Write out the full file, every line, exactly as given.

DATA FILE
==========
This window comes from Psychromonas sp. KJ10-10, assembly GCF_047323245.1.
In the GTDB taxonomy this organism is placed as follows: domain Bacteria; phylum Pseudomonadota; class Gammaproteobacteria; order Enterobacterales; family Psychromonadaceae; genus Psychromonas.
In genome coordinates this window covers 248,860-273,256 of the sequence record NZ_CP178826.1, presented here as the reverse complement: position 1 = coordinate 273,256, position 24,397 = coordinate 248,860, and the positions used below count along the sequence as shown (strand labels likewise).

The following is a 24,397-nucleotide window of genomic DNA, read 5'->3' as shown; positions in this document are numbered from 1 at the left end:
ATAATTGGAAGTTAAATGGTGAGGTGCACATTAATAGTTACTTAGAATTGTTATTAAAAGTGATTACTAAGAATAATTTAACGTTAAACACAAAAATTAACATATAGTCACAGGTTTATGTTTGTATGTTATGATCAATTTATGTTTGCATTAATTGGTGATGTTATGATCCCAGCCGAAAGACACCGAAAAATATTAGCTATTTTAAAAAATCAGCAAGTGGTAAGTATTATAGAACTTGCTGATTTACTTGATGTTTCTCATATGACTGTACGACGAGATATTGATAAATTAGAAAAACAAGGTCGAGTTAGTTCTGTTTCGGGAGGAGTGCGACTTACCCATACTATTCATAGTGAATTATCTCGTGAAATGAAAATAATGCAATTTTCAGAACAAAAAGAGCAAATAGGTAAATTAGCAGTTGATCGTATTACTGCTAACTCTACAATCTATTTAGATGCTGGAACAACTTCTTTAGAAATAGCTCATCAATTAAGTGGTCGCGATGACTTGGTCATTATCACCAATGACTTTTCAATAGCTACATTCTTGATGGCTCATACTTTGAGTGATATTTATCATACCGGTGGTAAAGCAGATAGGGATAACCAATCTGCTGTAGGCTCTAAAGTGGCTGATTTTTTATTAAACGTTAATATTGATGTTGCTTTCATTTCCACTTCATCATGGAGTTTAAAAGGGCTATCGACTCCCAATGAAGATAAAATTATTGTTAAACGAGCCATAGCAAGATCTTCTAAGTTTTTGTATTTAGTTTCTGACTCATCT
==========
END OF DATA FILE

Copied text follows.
This window comes from Psychromonas sp. KJ10-10, assembly GCF_047323245.1.
In the GTDB taxonomy this organism is placed as follows: domain Bacteria; phylum Pseudomonadota; class Gammaproteobacteria; order Enterobacterales; family Psychromonadaceae; genus Psychromonas.
In genome coordinates this window covers 248,860-273,256 of the sequence record NZ_CP178826.1, presented here as the reverse complement: position 1 = coordinate 273,256, position 24,397 = coordinate 248,860, and the positions used below count along the sequence as shown (strand labels likewise).

The following is a 24,397-nucleotide window of genomic DNA, read 5'->3' as shown; positions in this document are numbered from 1 at the left end:
ATAATTGGAAGTTAAATGGTGAGGTGCACATTAATAGTTACTTAGAATTGTTATTAAAAGTGATTACTAAGAATAATTTAACGTTAAACACAAAAATTAACATATAGTCACAGGTTTATGTTTGTATGTTATGATCAATTTATGTTTGCATTAATTGGTGATGTTATGATCCCAGCCGAAAGACACCGAAAAATATTAGCTATTTTAAAAAATCAGCAAGTGGTAAGTATTATAGAACTTGCTGATTTACTTGATGTTTCTCATATGACTGTACGACGAGATATTGATAAATTAGAAAAACAAGGTCGAGTTAGTTCTGTTTCGGGAGGAGTGCGACTTACCCATACTATTCATAGTGAATTATCTCGTGAAATGAAAATAATGCAATTTTCAGAACAAAAAGAGCAAATAGGTAAATTAGCAGTTGATCGTATTACTGCTAACTCTACAATCTATTTAGATGCTGGAACAACTTCTTTAGAAATAGCTCATCAATTAAGTGGTCGCGATGACTTGGTCATTATCACCAATGACTTTTCAATAGCTACATTCTTGATGGCTCATACTTTGAGTGATATTTATCATACCGGTGGTAAAGCAGATAGGGATAACCAATCTGCTGTAGGCTCTAAAGTGGCTGATTTTTTATTAAACGTTAATATTGATGTTGCTTTCATTTCCACTTCATCATGGAGTTTAAAAGGGCTATCGACTCCCAATGAAGATAAAATTATTGTTAAACGAGCCATAGCAAGATCTTCTAAGTTTTTGTATTTAGTTTCTGACTCATCT